Here is a segment from a longer article that tells the sad story about racial segregation in the U.S. Armed Forces. The small portion that is attached here tells of a secret group of fifty army researchers who were dispatched to the European front and
"interviewed thousands of [White] soldiers about their attitudes toward Negro platoons fighting experimentally within their divisions."
Their findings proved that to these front-line respondents, the experimental platoons were truly their equal. In 1948 this research was showed to President Truman, who signed Executive Order 9981, thus bringing to an end racial segregation within the ranks of the U.S. Military.
The U.S. Navy was the biggest offender
Colonel Chauncey Hooper was a World War I veteran; of African-American stock, he had served with the "Harlem Hellfighters" (the 369th Regiment, 93rd Division). When 1943 came along, he could be found as an army colonel in Hawaii, lording over a regiment of "colored" New Yorkers calling themselves "Hooper's Troopers". This article is by no means about Hooper as much as it concerns the high number of Harlem Jazz musicians who served under his command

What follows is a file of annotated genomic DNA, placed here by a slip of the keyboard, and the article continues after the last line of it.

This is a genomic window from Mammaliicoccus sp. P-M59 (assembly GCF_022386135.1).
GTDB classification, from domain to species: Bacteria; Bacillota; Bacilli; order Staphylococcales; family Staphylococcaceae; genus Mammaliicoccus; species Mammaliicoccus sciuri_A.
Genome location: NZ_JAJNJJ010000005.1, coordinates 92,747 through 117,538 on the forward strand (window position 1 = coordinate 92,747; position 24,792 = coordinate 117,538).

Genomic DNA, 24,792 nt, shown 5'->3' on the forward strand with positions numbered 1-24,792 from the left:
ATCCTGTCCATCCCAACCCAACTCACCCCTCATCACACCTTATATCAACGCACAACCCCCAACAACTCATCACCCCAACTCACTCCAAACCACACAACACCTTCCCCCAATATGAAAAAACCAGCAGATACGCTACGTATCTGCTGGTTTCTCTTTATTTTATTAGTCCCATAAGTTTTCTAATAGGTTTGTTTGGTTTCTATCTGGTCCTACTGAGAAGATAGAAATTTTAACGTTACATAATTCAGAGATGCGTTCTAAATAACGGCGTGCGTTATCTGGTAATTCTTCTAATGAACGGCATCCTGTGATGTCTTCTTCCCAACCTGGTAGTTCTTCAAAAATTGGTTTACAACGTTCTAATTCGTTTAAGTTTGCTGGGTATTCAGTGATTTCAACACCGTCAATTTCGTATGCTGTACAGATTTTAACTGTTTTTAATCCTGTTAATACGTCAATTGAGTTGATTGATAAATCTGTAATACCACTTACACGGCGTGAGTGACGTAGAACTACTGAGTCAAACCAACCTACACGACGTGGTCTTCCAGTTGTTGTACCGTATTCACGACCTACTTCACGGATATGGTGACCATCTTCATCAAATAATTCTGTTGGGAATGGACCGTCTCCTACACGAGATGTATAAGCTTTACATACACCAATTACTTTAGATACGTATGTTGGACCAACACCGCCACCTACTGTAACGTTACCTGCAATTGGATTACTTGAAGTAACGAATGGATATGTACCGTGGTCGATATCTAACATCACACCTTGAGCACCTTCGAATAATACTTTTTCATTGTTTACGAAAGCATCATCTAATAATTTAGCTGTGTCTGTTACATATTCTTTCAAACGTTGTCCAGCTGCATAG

Dorie Miller was an African-American hero during the Second World War, click here if you would like to read about him.
*A Documentary About the African-American Experiences During W.W. II*
A single page report on the instituted racist policies practiced by the U.S. Navy throughout the course of the Second World War.
Click here the institutional racist policies of the W.W. I American Army.
A single page from the early war period tells the tale of Natalie Donaldson
Click here to read about the African-American efforts during the First World War.